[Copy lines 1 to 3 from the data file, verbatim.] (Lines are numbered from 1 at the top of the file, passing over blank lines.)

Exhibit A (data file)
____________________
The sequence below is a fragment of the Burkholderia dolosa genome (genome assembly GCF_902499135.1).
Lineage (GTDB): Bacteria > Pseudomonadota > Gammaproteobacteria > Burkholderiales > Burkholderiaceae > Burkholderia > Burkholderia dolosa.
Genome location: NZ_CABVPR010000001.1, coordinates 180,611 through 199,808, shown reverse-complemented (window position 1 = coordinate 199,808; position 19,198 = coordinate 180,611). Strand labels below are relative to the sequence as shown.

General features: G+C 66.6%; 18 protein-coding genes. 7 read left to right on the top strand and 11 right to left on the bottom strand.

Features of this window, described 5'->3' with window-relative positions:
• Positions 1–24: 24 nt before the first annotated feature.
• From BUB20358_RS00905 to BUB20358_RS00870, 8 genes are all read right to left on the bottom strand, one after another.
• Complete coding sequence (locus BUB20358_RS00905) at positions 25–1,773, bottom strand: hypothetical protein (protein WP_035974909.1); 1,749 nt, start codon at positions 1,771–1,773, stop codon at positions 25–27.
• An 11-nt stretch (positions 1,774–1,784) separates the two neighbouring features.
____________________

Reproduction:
The sequence below is a fragment of the Burkholderia dolosa genome (genome assembly GCF_902499135.1).
Lineage (GTDB): Bacteria > Pseudomonadota > Gammaproteobacteria > Burkholderiales > Burkholderiaceae > Burkholderia > Burkholderia dolosa.
Genome location: NZ_CABVPR010000001.1, coordinates 180,611 through 199,808, shown reverse-complemented (window position 1 = coordinate 199,808; position 19,198 = coordinate 180,611). Strand labels below are relative to the sequence as shown.